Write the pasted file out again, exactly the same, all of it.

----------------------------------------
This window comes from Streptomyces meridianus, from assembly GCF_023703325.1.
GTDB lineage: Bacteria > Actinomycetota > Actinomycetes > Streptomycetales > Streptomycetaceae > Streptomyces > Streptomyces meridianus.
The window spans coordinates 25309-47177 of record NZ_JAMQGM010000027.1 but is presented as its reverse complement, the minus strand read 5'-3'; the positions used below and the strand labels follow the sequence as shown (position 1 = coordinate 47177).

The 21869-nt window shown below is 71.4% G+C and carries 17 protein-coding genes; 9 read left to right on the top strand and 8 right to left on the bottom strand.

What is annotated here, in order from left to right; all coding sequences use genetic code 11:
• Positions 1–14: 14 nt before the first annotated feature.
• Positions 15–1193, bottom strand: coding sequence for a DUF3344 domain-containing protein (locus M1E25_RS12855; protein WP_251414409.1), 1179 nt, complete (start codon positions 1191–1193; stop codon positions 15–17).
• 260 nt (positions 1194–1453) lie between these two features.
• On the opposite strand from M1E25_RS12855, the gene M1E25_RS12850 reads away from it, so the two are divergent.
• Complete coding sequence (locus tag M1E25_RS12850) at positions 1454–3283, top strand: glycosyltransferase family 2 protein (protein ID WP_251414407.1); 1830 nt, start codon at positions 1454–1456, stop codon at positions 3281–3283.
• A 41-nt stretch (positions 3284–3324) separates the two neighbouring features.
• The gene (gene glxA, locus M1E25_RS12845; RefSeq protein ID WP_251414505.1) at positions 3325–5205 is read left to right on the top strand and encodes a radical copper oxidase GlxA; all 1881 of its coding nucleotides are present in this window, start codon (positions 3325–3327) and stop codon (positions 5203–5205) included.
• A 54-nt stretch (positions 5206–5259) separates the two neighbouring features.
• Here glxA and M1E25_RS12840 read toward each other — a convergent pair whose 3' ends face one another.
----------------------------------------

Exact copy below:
This window comes from Streptomyces meridianus, from assembly GCF_023703325.1.
GTDB lineage: Bacteria > Actinomycetota > Actinomycetes > Streptomycetales > Streptomycetaceae > Streptomyces > Streptomyces meridianus.
The window spans coordinates 25309-47177 of record NZ_JAMQGM010000027.1 but is presented as its reverse complement, the minus strand read 5'-3'; the positions used below and the strand labels follow the sequence as shown (position 1 = coordinate 47177).

The 21869-nt window shown below is 71.4% G+C and carries 17 protein-coding genes; 9 read left to right on the top strand and 8 right to left on the bottom strand.

What is annotated here, in order from left to right; all coding sequences use genetic code 11:
• Positions 1–14: 14 nt before the first annotated feature.
• Positions 15–1193, bottom strand: coding sequence for a DUF3344 domain-containing protein (locus M1E25_RS12855; protein WP_251414409.1), 1179 nt, complete (start codon positions 1191–1193; stop codon positions 15–17).
• 260 nt (positions 1194–1453) lie between these two features.
• On the opposite strand from M1E25_RS12855, the gene M1E25_RS12850 reads away from it, so the two are divergent.
• Complete coding sequence (locus tag M1E25_RS12850) at positions 1454–3283, top strand: glycosyltransferase family 2 protein (protein ID WP_251414407.1); 1830 nt, start codon at positions 1454–1456, stop codon at positions 3281–3283.
• A 41-nt stretch (positions 3284–3324) separates the two neighbouring features.
• The gene (gene glxA, locus M1E25_RS12845; RefSeq protein ID WP_251414505.1) at positions 3325–5205 is read left to right on the top strand and encodes a radical copper oxidase GlxA; all 1881 of its coding nucleotides are present in this window, start codon (positions 3325–3327) and stop codon (positions 5203–5205) included.
• A 54-nt stretch (positions 5206–5259) separates the two neighbouring features.
• Here glxA and M1E25_RS12840 read toward each other — a convergent pair whose 3' ends face one another.